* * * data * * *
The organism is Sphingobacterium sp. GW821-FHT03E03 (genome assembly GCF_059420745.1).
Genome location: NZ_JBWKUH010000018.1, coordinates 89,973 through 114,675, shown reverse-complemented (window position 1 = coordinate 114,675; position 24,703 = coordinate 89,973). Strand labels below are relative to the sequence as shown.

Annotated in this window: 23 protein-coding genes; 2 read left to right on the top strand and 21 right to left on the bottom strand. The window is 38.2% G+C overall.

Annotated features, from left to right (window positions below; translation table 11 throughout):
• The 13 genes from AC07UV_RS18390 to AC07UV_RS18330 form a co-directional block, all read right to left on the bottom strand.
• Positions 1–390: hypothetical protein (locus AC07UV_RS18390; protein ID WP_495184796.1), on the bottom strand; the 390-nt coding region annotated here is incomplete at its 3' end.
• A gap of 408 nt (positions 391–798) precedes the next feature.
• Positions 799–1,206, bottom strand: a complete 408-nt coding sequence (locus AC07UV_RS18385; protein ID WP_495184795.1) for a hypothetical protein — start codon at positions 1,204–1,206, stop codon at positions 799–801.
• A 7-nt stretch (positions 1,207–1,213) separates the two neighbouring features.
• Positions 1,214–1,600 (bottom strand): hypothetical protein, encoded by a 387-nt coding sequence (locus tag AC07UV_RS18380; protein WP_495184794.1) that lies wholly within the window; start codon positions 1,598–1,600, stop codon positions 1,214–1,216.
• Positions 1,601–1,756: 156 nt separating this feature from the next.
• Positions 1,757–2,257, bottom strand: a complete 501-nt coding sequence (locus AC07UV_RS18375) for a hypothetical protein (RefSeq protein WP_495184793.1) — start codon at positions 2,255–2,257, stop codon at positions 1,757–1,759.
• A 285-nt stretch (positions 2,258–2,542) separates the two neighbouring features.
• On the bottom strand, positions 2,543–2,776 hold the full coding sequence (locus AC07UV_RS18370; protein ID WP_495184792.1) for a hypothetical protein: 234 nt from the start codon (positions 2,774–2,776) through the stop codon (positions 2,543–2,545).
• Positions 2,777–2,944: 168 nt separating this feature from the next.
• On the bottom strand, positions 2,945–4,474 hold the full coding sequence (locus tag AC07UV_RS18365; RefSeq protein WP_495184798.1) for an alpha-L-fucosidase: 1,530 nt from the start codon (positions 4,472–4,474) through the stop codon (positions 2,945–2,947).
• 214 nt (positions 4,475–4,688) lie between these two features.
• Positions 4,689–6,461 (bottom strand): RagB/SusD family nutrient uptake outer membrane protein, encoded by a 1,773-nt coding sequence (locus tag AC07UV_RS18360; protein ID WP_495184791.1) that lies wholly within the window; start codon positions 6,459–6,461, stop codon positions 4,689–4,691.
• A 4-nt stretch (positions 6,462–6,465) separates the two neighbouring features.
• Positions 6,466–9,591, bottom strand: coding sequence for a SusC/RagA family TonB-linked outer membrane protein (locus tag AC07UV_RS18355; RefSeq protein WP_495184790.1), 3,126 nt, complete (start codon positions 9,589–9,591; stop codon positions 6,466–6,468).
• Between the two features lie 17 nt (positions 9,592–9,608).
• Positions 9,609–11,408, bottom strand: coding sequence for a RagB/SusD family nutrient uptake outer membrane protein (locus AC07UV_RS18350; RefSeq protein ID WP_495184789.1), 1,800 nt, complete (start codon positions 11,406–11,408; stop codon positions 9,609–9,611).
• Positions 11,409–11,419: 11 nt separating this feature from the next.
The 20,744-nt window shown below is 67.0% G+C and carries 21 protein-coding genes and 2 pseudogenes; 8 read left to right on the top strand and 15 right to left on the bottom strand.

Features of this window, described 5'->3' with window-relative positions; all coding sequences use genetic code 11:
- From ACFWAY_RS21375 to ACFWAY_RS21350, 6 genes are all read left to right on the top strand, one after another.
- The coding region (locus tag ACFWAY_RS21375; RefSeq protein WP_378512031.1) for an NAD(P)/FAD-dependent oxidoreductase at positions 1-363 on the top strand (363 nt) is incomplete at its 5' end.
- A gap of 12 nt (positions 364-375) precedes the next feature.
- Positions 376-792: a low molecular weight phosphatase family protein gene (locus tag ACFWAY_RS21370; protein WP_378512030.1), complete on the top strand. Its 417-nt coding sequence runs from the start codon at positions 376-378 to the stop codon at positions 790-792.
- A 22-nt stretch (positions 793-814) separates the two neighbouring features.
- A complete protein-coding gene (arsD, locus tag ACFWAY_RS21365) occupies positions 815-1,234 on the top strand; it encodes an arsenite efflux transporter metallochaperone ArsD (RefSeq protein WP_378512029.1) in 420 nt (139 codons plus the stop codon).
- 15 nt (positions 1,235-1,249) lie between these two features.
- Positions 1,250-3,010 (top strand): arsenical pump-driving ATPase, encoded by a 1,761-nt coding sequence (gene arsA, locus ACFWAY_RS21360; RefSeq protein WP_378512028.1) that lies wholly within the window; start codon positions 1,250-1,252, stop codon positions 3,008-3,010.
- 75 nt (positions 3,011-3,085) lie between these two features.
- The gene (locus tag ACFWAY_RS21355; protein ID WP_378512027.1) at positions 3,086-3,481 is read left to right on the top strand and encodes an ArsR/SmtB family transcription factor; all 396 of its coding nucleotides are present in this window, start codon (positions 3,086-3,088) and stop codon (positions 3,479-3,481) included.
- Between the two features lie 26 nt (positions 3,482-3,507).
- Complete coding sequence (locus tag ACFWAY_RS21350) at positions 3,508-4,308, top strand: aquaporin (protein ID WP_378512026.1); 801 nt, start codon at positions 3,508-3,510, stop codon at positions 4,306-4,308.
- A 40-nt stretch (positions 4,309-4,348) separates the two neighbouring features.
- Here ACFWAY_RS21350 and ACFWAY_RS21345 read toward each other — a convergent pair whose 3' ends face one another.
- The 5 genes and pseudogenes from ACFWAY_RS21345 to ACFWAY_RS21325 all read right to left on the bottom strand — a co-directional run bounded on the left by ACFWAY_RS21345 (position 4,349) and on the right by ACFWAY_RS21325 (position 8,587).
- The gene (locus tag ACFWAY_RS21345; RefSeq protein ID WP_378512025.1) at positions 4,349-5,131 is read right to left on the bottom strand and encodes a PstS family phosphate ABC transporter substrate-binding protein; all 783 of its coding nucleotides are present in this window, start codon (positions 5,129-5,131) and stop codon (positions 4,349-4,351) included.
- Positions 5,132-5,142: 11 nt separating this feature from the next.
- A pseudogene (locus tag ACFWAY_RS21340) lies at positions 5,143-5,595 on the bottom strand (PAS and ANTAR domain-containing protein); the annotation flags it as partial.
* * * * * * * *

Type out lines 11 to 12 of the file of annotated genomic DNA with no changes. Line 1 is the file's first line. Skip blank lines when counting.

• Positions 1,601–1,756: 156 nt separating this feature from the next.
• Positions 1,757–2,257, bottom strand: a complete 501-nt coding sequence (locus AC07UV_RS18375) for a hypothetical protein (RefSeq protein WP_495184793.1) — start codon at positions 2,255–2,257, stop codon at positions 1,757–1,759.